Scale Conversion Calculator & Scale Factor Calculator
Scale a measurement to a larger or smaller measurement, which is useful for architecture, modeling, and other projects. You can also add the real size and scaled size to find the scale factor.
Find the Scaled Size
Find the Real Size
Find the Scale Factor
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How to Scale a Measurement
Making a measurement smaller or larger, known as scale conversion, requires a common scale factor, which you can use to multiply or divide all measurements by.
To scale a measurement down to a smaller measurement, for instance, when making a blueprint, simply divide the real measurement by the scale factor. The scale factor is commonly expressed as 1:n or 1/n, where n is the factor.
For example, if the scale factor is 1:8 and the real measurement is 32, divide 32 ÷ 8 = 4 to convert.
To convert a scaled measurement up to the actual measurement, simply multiply the smaller measurement by the scale factor. For example, if the scale factor is 1:8 and the smaller length is 4, multiply 4 × 8 = 32 to convert it to the larger actual size.
A common tool used to scale a measurement from a real-world measurement is an architect’s scale rule. These are often used for scaling drawings and blueprints for buildings.
There are also engineering rules that are primarily used in civil engineering to scale measurements for roadways and land development.
How to Find the Scale Factor
A scale factor is a ratio of two corresponding measurements or lengths. You can use the factor to increase or decrease the dimensions of a geometric shape, drawing, or model to different sizes. You can find the scale factor in a few easy steps.
Step One: Use the Scale Factor Formula
Since the scale factor is a ratio, the first step to finding it is to use the following formula:
scale factor = scaled size / real size
So, the scale factor is a ratio of the scaled size to the real size.
Step Two: Simplify the Fraction
The next step is to reduce or simplify the fraction.
If you’re scaling down, then the ratio should be shown with a numerator of 1. If you’re scaling up, then the ratio should be shown with a denominator of 1.
To find the final scale factor when you’re scaling up, reduce the ratio to a fraction with a denominator 1. To do this, divide both the numerator and the denominator by the denominator.
If you’re scaling down, then reduce the fraction so that the numerator is 1. You can do this by dividing both the numerator and the denominator by the numerator.
Our fraction simplifier can help with this step if needed.
Step Three: Rewrite the Fraction as a Ratio
Finally, rewrite the fraction as a ratio by replacing the fraction bar with a colon. For instance, a scale factor of 1/10 can be rewritten as 1:10.
For example, let’s find the scale factor used on an architectural drawing where ½” on the drawing represents 12″ on the final building.
Replace the values in the formula above.
scale factor = ½” / 12″
Since the drawing is scaled down, then the scale factor should be reduced to a fraction with a denominator of 1.
Multiply both the numerator and denominator by 2 to simplify.
scale factor = ½” × 2 / 12″ × 2 = 1 / 24
And finally, rewrite the fraction as a ratio.
scale factor = 1 / 24 = 1:24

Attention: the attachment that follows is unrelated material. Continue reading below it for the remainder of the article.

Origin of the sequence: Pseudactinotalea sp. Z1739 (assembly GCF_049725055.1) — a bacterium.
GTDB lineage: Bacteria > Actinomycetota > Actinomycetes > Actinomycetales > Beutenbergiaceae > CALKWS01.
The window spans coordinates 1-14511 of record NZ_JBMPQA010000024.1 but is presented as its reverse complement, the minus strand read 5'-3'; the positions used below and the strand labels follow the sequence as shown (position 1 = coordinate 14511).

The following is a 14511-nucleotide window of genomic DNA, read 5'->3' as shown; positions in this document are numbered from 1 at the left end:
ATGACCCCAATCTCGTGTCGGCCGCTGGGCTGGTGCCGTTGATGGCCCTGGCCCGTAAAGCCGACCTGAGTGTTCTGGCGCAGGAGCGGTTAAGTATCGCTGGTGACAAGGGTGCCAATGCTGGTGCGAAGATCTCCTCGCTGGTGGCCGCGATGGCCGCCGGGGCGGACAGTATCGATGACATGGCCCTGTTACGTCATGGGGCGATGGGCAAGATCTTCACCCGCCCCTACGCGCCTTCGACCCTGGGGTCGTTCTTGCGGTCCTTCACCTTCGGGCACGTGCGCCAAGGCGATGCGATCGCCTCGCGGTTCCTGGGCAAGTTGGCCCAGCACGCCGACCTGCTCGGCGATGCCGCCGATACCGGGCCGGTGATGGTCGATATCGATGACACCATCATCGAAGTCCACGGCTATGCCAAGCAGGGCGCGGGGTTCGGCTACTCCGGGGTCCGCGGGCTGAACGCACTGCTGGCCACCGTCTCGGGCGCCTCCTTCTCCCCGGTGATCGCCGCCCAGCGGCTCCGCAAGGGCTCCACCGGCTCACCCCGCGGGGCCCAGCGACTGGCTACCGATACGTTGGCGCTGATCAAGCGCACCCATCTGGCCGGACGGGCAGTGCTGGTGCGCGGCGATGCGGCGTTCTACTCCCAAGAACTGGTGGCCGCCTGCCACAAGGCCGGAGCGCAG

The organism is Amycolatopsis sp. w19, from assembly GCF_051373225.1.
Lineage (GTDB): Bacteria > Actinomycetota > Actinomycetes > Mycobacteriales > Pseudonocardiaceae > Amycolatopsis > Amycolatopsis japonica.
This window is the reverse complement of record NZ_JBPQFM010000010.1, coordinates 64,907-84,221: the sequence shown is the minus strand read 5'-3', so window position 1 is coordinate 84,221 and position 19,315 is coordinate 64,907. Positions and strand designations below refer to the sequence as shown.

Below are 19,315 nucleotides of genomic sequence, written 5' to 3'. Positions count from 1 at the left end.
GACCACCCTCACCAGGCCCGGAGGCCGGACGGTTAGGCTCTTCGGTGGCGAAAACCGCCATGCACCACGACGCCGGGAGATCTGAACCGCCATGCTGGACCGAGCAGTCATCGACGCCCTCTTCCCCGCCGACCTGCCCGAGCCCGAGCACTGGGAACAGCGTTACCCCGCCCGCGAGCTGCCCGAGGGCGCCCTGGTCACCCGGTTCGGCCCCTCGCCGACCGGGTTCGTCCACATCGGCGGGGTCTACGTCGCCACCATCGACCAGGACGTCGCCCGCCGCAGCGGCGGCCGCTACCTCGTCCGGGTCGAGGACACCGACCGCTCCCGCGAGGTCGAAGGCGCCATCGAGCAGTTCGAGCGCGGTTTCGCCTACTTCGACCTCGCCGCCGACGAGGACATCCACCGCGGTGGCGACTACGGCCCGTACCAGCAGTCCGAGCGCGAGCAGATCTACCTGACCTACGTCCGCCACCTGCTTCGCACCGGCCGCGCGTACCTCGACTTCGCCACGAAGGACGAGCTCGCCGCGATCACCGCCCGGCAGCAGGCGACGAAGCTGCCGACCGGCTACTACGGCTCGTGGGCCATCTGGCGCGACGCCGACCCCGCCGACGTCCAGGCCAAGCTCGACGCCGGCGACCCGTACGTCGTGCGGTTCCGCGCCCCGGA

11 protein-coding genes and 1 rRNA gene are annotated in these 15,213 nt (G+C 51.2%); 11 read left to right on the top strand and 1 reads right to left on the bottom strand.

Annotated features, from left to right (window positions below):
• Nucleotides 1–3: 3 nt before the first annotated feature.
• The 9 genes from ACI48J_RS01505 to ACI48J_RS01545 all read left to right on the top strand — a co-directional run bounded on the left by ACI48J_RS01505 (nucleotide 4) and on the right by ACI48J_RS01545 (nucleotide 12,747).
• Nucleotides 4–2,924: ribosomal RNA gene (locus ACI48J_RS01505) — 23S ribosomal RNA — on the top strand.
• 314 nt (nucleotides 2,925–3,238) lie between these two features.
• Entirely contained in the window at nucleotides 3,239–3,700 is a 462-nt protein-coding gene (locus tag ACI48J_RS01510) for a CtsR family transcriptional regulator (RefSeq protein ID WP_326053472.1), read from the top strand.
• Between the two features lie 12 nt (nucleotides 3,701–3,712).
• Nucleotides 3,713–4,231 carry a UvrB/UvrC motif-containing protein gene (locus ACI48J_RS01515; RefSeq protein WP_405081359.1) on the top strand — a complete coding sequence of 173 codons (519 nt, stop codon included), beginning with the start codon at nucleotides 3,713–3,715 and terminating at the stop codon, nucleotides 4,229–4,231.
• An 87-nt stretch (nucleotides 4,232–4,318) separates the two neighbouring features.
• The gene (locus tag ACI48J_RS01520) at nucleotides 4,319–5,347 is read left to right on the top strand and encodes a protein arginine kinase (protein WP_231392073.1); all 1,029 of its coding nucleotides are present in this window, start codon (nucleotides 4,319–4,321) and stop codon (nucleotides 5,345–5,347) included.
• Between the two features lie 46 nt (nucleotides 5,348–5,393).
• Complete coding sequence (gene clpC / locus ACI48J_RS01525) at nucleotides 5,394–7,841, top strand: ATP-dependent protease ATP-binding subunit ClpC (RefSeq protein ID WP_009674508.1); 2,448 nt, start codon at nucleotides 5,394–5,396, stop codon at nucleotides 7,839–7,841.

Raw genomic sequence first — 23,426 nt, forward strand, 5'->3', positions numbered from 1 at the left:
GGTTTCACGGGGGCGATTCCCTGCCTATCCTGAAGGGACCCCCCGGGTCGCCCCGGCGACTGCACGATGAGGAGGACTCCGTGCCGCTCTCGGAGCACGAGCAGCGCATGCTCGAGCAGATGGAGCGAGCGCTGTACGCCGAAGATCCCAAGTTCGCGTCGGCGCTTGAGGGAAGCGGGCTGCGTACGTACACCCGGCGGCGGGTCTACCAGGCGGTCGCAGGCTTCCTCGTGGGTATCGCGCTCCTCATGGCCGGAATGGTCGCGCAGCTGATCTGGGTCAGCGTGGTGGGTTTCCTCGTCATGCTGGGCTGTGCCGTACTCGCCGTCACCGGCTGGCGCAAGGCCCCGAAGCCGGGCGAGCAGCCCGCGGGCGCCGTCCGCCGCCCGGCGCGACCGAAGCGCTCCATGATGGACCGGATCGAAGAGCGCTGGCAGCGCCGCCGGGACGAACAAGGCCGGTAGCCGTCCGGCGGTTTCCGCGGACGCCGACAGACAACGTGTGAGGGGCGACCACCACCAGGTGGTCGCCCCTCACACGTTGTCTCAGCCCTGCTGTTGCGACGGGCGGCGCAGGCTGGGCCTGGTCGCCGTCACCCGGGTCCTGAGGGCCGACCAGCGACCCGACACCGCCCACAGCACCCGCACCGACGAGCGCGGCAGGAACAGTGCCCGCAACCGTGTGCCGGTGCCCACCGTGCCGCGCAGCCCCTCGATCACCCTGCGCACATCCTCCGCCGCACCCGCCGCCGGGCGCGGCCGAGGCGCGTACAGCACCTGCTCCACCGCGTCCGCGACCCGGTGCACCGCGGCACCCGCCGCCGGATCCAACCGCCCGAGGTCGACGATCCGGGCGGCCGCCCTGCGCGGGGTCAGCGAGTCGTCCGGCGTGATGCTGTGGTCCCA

Thus the scale factor for this drawing is 1:24.
How to Reduce the Scale Factor
If you already know the scale factor, but it is not in the form of 1:n or 1/n, then some additional work is needed to reduce or simplify it. If the ratio is 2:3, for example, then you’ll need to reduce it so that the numerator is 1.
Use our ratio calculator to reduce a ratio. You can also reduce a ratio by dividing both the numerator and the denominator by the numerator.
For example: reduce 2/3 by dividing both numbers by 2, which would be 1/1.5 or 1:1.5.
2 ÷ 2 = 1
3 ÷ 2 = 1.5
scale factor = 1:1.5
You can quickly find the scale factor for an architectural scale by inverting the fraction, then multiplying it by 12 (inches/foot).
For example, to find the scale factor for 1/16″ = 1′, start by inverting the fraction 1/16 so that it becomes 16/1. Then, multiply that by 12, which is 192. So, the scale factor for 1/16″ = 1′ is 1:192.
|Drawing Scale||Scale Factor|
|1/16″ = 1′||1:192|
|3/32″ = 1′||1:128|
|1/8″ = 1′||1:96|
|3/16″ = 1′||1:64|
|1/4″ = 1′||1:48|
|3/8″ = 1′||1:32|
|1/2″ = 1′||1:24|
|3/4″ = 1′||1:16|
|1″ = 1′||1:12|
|1 1/2″ = 1′||1:8|
|3″ = 1′||1:4|
You can quickly find the scale factor for an engineering, or civic, scale by multiplying the feet portion by 12 (inches/foot).
For example, to find the scale factor for 1″ = 30′, multiply 30′ by 12, which is 360. So, the scale factor for 1″ = 30′ is 1:360.
|Drawing Scale||Scale Factor|
|1″ = 10′||1:120|
|1″ = 20′||1:240|
|1″ = 30′||1:360|
|1″ = 40′||1:480|
|1″ = 50′||1:600|
|1″ = 60′||1:720|
|1″ = 70′||1:840|
|1″ = 80′||1:960|
|1″ = 90′||1:1080|
|1″ = 100′||1:1200|
|Scale Factor||Model Type|
|1:4||steam trains, RC planes|
|1:8||steam trains, cars|
|1:12||cars, motorcycles, dollhouses|
|1:16||steam trains, cars, motorcycles, military vehicles, figures|
|1:20||formula one cars|
|1:24||cars, trucks, aircraft, dollhouses|
|1:32||1 gauge trains, cars, aircraft, figures|
|1:43||O-gauge trains, cars, trucks|
|1:48||O-gauge trains, dollhouses, Lego minifig|
|1:64||S-gauge trains, diecast cars, Hotwheels:Matchbox|
|1:72||aircraft, military vehicles, boats, cars|
|1:76||aircraft, military vehicles|
|1:87||HO-gauge trains, military vehicles|
|1:144||ships, rockets, spacecraft|
|1:160||N-gauge trains, wargaming|